Trepanier and his 7-year-old, male golden retriever Woody are part of the FEMA Ohio Task Force One search and rescue team. The handler and his dog were dispatched to New York City on Sept. 11 and spent 10 days on search and rescue support. It's the small things that seem to have affected Trepanier the most in regard to Sept. 11 - such as his daughter, Tessa, turning 10 on Sept. 17, 2001.

"It was really hard for her and her sister. They had to see me go off that day and endure me being there. And my wife was a flight attendant and they had to deal with that, too," Trepanier said.

Tessa is a freshman at Bellbrook High School. Her sister, Jessie, 21, is a student at Sinclair Community College. Something else that affected him was a nameless young girl who thanked Trepanier for trying to help find her father amid the destruction.

Trepanier, a member of the honor guard who stood at Ground Zero during the first anniversary of Sept. 11, was present when family members of the victims visited the site. Even after four years, Trepanier was overcome with emotion by this remembrance. "It really made you aware of the loss they had. It really brought it home," Trepanier said.

The firefighter also recalled light-hearted moments. "I'll never forget one member of our team who, during a rest period, asked, 'Can't you put that dog on Ritalin?' " Trepanier said. Woody, in Trepanier's words, was bouncing off the walls. Energy is an asset in search and rescue dogs.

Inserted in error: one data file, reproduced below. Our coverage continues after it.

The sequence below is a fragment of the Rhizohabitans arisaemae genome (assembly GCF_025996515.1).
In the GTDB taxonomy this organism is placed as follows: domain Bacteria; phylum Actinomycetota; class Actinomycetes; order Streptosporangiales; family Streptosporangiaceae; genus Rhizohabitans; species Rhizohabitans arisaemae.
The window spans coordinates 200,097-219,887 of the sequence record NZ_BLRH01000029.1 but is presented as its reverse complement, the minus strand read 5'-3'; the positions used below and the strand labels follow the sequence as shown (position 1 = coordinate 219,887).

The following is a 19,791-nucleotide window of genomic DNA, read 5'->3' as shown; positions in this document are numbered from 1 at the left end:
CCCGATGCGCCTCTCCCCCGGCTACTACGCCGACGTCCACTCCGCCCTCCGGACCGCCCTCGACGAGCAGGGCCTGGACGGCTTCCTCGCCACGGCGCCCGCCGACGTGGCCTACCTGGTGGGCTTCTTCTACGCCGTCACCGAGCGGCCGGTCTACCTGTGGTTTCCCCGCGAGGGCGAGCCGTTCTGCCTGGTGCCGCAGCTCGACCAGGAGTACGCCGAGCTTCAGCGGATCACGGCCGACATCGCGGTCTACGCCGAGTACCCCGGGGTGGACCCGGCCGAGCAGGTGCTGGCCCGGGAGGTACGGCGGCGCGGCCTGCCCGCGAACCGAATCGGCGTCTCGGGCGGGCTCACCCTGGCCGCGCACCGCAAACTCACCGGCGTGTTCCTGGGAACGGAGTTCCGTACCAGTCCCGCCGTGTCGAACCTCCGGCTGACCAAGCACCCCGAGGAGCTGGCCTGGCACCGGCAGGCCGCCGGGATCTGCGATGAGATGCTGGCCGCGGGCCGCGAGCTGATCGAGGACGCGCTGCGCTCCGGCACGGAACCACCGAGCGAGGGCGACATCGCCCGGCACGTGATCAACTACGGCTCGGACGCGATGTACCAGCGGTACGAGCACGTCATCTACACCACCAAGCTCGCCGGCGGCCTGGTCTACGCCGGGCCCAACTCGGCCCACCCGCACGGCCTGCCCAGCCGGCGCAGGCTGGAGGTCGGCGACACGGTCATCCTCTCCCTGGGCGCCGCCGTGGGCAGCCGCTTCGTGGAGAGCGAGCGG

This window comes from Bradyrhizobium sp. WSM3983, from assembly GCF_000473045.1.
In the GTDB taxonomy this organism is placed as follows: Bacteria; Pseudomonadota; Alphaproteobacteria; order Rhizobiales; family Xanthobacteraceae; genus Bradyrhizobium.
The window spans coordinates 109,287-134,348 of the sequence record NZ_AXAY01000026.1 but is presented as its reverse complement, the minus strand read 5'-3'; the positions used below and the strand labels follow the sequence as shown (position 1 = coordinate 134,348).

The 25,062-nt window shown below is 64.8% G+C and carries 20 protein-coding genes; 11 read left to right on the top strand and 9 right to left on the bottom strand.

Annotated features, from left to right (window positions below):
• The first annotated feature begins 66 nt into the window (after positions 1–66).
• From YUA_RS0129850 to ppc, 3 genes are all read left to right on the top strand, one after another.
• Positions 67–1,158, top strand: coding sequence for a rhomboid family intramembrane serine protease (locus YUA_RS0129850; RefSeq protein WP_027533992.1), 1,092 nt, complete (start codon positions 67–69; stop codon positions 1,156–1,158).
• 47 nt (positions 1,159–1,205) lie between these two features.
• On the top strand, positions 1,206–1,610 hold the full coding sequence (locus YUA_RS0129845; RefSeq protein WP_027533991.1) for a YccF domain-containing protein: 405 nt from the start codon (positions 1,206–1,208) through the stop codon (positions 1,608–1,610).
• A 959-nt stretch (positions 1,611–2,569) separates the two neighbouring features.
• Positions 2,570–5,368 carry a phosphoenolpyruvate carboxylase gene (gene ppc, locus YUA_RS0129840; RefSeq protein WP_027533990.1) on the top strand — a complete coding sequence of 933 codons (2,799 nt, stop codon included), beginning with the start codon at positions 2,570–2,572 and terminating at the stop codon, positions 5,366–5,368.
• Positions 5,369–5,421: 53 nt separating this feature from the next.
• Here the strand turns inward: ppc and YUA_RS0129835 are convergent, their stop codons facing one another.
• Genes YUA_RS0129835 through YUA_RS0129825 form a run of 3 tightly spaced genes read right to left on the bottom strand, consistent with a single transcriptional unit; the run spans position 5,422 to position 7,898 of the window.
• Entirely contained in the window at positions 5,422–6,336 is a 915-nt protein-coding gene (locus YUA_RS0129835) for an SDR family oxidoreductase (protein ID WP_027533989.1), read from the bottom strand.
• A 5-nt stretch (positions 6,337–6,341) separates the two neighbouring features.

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Meet Golden Thunder

These FEMA News Photos by Andrea Booher show a Golden Urban Search & Rescue team in action. Well, a guy's gotta rest! I am sure that Golden Thunder worked awful hard before getting this well deserved break from the operations.


Through Concrete
Associated Press, September 25, 2001

At the World Trade Center, the dogs work in teams in different sectors of the rubble. Structural engineers investigate areas to determine whether they can safely be explored. Hazardous-materials specialists, known as "Hazmat," look for pockets of jet fuel, diesel fuel, Freon and toner -- to name a few. Then come the hounds. When they find remains, some will bark. Others are trained to lie down. Rescue specialists move in to seek out what the dogs have located.
To counter the cut pads, exposure to chemicals and dehydration, the public health service has deployed the Veterinary Assistance Medical Team, or VMAT. Working 12-hour shifts, those men and women and volunteer veterinarians staff a medical station in the middle of West Street, near Chambers Street, a few blocks north of the Trade Center ruins.
A 50-foot tent has a table of syringes, stations for ear cleaning and eye cleaning, cabinets of gauze and bandages, bags of intravenous solutions hanging from posts, Musher's Secret paw protection and enough toys, bones and biscuits to stock a pet shop. A sign hanging inside reads, "Emergency Horns. 1 Horn=Silence. 3 Blasts=Evacuate."